The Court is satisfied that the facts of this case disclose no legally recognisable lease agreement between the Parties. The Applicant stated that she agreed to pay these sums ($500.00 and later $300.00 per month) because she felt she had no choice as she had nowhere else to live. The Applicant was therefore acting under duress. Further, it is not disputed that the Respondent continued to reside in the matrimonial home and that the Applicant continued to carry out the duties of homemaker and she still serviced the cost of the utilities at the home. Finally, the Court accepts that the sums were intended to contribute towards the mortgage payments which the Respondent could no longer solely maintain. This arrangement continued from 2004 until 2016.
 The English Court of Appeal in Grant v Edwards  concluded that indirect evidence of common intention could be inferred by the conduct of the Parties when such conduct on the part of the applicant is directly referable to the purchase of the property and could only be explained by reference to a person acting on the basis of having a beneficial interest in that property. This position has since been qualified and in that regard the Court is also guided by the learning in Pettit v Pettit  and more recently by the Privy Council decision in Abbott v Abbott.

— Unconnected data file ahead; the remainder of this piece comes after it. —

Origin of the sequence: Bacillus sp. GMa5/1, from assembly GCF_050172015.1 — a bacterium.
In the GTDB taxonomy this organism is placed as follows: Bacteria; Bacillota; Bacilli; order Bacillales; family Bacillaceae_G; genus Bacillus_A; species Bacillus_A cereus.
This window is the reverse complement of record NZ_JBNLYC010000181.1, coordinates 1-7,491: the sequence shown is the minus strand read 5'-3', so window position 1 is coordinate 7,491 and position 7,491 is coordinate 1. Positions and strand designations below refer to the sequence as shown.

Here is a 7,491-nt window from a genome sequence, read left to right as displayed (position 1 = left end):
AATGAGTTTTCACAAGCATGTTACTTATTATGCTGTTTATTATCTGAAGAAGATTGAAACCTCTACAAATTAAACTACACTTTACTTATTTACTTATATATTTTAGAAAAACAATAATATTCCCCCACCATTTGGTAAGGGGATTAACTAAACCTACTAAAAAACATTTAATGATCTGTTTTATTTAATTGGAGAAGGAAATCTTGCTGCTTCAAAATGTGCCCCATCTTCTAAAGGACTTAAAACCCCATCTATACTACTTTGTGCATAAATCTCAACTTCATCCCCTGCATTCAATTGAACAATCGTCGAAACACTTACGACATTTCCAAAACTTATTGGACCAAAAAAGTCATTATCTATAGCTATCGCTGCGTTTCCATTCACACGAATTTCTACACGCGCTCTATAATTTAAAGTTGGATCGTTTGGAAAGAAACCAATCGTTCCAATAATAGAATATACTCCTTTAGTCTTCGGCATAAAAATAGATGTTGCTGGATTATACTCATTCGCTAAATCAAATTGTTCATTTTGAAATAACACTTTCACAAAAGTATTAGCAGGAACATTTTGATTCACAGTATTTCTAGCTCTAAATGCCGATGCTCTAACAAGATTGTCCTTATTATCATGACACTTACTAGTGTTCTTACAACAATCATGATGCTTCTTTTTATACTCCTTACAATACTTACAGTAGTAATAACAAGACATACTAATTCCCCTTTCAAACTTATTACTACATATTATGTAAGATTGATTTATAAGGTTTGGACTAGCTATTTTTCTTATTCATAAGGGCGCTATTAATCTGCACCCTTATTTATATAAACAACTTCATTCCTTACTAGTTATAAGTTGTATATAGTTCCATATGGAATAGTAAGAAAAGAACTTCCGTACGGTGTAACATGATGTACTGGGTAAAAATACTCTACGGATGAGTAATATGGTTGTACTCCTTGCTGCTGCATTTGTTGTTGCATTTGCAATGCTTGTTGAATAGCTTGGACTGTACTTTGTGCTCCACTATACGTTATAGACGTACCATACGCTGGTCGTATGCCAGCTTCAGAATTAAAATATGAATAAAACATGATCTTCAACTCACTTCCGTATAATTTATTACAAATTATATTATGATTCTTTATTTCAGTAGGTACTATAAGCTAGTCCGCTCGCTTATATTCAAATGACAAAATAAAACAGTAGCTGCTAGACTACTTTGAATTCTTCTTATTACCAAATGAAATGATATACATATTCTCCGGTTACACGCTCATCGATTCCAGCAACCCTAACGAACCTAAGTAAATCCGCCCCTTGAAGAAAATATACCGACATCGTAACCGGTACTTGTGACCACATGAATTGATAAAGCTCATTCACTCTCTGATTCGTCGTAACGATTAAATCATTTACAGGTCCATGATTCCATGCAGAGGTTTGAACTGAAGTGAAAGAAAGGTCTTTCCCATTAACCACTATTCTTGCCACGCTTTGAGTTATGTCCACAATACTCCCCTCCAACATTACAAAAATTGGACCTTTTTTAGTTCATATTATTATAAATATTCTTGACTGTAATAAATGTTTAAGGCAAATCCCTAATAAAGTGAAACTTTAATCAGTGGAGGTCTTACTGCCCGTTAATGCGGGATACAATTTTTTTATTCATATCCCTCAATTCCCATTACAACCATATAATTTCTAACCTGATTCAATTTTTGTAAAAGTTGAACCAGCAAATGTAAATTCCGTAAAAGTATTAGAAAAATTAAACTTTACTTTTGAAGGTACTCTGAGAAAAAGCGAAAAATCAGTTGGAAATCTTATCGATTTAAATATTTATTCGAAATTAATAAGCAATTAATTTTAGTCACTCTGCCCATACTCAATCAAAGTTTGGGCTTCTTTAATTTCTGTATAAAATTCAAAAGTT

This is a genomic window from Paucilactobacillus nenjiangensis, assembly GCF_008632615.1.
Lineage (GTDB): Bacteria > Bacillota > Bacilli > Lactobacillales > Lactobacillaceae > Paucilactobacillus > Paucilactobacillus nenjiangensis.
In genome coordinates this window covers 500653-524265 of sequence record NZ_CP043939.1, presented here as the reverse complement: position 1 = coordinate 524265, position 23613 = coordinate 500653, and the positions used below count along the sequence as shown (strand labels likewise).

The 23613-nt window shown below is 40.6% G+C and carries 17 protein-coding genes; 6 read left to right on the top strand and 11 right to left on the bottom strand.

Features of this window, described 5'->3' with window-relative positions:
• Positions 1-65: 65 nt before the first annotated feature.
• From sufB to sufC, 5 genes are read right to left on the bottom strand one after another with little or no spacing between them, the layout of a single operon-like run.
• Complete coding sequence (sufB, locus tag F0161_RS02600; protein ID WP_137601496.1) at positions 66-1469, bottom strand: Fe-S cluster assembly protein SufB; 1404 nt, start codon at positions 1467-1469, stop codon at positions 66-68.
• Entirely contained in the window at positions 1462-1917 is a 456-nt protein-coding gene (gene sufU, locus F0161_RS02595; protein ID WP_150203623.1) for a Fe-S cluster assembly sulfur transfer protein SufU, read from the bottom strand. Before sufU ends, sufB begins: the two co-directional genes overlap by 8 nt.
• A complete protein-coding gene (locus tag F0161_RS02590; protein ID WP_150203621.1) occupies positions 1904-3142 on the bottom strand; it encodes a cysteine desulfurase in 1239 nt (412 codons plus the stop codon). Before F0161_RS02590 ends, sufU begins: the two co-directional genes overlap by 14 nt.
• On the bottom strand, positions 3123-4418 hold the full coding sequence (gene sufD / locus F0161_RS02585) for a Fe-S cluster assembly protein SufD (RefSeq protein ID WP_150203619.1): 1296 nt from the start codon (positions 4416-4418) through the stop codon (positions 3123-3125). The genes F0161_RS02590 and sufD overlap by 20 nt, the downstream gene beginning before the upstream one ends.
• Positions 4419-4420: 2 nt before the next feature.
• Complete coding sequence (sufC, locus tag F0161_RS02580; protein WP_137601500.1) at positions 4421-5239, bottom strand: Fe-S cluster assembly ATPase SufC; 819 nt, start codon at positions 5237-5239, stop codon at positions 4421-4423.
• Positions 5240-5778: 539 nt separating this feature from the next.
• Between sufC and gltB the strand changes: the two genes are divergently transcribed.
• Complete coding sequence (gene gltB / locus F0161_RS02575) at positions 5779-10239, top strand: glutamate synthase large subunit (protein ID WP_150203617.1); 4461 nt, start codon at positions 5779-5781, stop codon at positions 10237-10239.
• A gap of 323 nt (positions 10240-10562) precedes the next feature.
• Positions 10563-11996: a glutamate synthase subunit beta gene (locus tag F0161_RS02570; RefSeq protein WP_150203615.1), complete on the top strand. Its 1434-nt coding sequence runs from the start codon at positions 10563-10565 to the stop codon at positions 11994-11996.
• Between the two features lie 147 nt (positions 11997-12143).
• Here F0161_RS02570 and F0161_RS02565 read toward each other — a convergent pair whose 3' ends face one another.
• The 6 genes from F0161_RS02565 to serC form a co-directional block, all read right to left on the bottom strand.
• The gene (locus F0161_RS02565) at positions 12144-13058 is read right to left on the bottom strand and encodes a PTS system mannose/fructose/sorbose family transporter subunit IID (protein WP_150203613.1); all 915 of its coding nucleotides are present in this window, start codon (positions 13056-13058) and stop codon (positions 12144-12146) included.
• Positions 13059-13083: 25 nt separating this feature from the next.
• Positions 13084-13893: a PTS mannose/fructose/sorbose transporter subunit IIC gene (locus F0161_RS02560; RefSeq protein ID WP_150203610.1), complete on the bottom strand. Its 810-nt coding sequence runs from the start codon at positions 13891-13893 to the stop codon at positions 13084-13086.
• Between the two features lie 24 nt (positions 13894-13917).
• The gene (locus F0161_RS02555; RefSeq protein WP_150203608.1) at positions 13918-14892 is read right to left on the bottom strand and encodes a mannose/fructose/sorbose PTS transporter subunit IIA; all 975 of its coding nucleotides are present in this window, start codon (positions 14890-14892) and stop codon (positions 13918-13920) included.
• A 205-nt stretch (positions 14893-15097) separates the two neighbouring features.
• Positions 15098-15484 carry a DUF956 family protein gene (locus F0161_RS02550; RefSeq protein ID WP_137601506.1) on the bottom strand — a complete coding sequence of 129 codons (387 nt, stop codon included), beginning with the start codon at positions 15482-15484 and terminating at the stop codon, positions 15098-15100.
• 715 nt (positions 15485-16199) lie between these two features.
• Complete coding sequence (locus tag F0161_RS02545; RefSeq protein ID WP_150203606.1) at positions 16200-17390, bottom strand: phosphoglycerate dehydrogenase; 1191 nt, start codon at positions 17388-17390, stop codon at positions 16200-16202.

In the latter case, the wife gave up working early in the marriage and remained a homemaker for the majority of the marriage. In delivering the Privy Council’s judgment, Baroness Hale emphasized the fact the parties’ whole course of conduct in relation to the property must be taken into account in determining their shared intentions as to its ownership. The Board favoured the reasoning of the trial judge Mitchell J., who relied heavily on the fact of the parties joint and several liability to repay the mortgage supported by their life insurance policies and also that fact that their income went into a joint bank account in concluding that the Parties had equal beneficial interests in the home.